How to Afford Sports and Extracurricular's for Your Kids

This post is part of a long-term collaboration with Hotels4Teams, all thoughts and opinions are my own.

Despite my family not having a lot of money growing up, sports were always a large part of my life. I feel really grateful that my parents were able to see how much I loved participating in sports from a young age, and saw the benefits that they brought to my life, and were always able to somehow be financially supportive of me playing throughout the years. 

I know for a lot of young families, financing sports for your children can come at a financial burden to the family, but there are a lot of ways that you can save money with sports, or come up with the funds in unique ways so that if your kids want to participate, they don't have to feel like they're missing out due to financial restraints. 

Start With Rec Sports:
Travel teams can be expensive, along with all the traveling that is involved, and club dues. If your child is trying a sport for the first time, start with your town's local parks and rec to see if they offer a recreational version of that sport before you commit to the more expensive club teams. Jay started playing sports this year and we've already taken advantage of our local baseball and swim teams, and plan to try soccer and basketball this year too. This will give him an opportunity to try all the sports and see which ones he likes best before we decide to commit to organizations that cost more, but also have more qualified coaches to help him develop in those sports. 

Tryout for School Sports: 
I'm not sure if this is the case for all schools across the country, but sports offered through both the public, and private high school that I went to were free. Obviously the public school was funded through taxpayer dollars, but I believe the private school was funded through the tuition money that was already being paid. High school/middle school sports are a great way to develop more in any given sport, get focused coaching from hired professionals, and avoiding the financial strain that comes from funding private sport leagues.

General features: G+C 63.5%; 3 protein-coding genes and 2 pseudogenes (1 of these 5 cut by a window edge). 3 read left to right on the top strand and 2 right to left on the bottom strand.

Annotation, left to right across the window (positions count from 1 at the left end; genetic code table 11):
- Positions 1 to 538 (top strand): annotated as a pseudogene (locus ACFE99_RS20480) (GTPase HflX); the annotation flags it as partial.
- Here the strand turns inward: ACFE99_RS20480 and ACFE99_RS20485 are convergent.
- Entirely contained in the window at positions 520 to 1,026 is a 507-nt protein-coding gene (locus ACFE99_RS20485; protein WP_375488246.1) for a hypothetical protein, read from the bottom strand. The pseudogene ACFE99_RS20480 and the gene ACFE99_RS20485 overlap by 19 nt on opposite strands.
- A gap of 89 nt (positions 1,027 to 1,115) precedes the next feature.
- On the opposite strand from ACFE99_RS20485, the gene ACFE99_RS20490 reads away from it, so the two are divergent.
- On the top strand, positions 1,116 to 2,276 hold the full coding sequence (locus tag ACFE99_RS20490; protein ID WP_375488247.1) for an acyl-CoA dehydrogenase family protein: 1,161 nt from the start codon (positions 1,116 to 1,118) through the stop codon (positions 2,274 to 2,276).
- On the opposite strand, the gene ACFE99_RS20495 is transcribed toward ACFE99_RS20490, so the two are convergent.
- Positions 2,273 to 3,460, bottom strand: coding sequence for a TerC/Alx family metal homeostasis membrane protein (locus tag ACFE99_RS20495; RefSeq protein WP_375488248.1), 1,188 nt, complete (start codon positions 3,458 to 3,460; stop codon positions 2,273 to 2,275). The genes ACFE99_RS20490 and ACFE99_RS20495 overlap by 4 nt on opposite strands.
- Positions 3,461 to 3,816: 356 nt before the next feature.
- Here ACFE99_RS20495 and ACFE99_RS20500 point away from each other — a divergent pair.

Have Your Kid's Pay for Their Sport: 
Has your child exhausted all options at the rec or school level and are adamant on playing on a club team? See if there is a way for them to fund their sport on their own through birthday money, and allowances. If that isn't enough, encourage them to mow lawns or get a part time job. I worked all through high school and while my parent's paid registration fees for me, I was responsible for purchasing my own uniforms, and any extras that were involved. This was also the case for my school clothes and school uniforms when I attended private school. 

Book Travel Early To Get The Best Deal: 
Jay has a fun soccer camp this summer in Provo that we've known about for months. When we first got him setup for the camp, we knew it would be better to just get a hotel down there for the week instead of commuting each day. We booked through Hotels4Teams which was able to get us a hotel within a mile of his soccer camp. Since we made the reservations weeks ago, we haven't had to have that stress hanging over our heads and we've been able to enjoy our summer and prep for camp without that added worry. 

Hotels4Teams is perfect for booking sports team travel since you can book one room, or a group of rooms at a time, and they're search engine can help you find a hotel that will be closest to where your sporting event will take place, along with fun travel guides to help you plan your free time while you're there!

What tips do you have for saving money on sports for your kids? Let me know in the comments below! 

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